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SLAC National Accelerator Laboratory
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SLAC researchers and facilities explore the frontier questions of science.
SLAC researchers and facilities explore the frontier questions of science.

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SLAC National Accelerator Laboratory's posts

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A tiny amount of squeezing or stretching can produce a big boost in catalytic performance, according to a new study led by scientists at Stanford and SLAC.

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SLAC physicist Frederico Fiuza and his team are conducting thorough investigations of plasma physics to discern the fundamental processes that accelerate particles. The answers could provide an understanding of how cosmic rays gain their energy and how similar acceleration mechanisms could be probed in the laboratory and used for practical applications.
https://www.alcf.anl.gov/articles/fields-and-flows-fire-cosmic-accelerators
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A recent workshop at KIPAC looked into how blind analyses could be incorporated into next-generation astronomical surveys that aim to determine more precisely than ever what the universe is made of and how its components have driven cosmic evolution.

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SLAC Signals is a monthly email newsletter bringing you cutting-edge science, major SLAC milestones and information about everything going on at the lab.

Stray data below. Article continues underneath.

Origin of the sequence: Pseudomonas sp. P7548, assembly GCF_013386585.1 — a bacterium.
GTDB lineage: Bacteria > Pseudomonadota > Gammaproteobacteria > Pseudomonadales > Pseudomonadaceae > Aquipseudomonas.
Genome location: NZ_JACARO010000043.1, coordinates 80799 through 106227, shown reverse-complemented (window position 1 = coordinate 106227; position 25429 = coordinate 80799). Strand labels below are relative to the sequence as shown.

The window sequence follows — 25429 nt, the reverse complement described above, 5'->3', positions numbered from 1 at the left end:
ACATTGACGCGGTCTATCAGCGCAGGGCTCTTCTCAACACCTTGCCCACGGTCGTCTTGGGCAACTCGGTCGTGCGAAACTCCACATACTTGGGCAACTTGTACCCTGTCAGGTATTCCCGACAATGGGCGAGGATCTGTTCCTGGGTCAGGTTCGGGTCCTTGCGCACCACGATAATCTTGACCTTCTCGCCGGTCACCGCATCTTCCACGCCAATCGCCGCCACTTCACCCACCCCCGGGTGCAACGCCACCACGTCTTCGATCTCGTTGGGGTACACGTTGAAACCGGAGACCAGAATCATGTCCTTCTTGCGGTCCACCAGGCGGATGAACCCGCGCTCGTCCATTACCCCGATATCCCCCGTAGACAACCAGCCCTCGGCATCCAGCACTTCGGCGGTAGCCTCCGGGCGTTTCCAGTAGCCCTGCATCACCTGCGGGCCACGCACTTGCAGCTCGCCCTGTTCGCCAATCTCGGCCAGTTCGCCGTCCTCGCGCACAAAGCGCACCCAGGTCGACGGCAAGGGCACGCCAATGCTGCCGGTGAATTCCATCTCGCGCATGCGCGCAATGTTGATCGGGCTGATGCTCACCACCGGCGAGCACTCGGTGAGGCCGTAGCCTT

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On April 12, one of the Fermi Gamma-ray Space Telescope's instruments – the Large Area Telescope (LAT), which was conceived of and assembled at SLAC – detected its billionth extraterrestrial gamma ray.

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“As a study of reactors, this is a tour de force,” says SLAC theorist Alexander Friedland. “This is an explicit demonstration that the composition of the reactor fuel has an impact on the neutrinos.”

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Pellegrini’s work helped lay the scientific groundwork for development of the world’s first hard X-ray free-electron laser, SLAC’s Linac Coherent Light Source (LCLS), which launched in 2009.

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Claudio Pellegrini, a visiting scientist and consulting professor at SLAC and distinguished professor emeritus at UCLA, was elected to the National Academy of Sciences in recognition of his “distinguished and continuing achievements in original research.”

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Water-splitting systems require a very efficient catalyst to speed up the chemical reaction that splits water into hydrogen and oxygen, while preventing the gases from recombining back into water.

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A mysterious gamma-ray glow at the center of the Milky Way is most likely caused by pulsars; that’s the conclusion of a new analysis by an international team of astrophysicists, including researchers from SLAC. The findings cast doubt on previous interpretations of the signal as a potential sign of dark matter.

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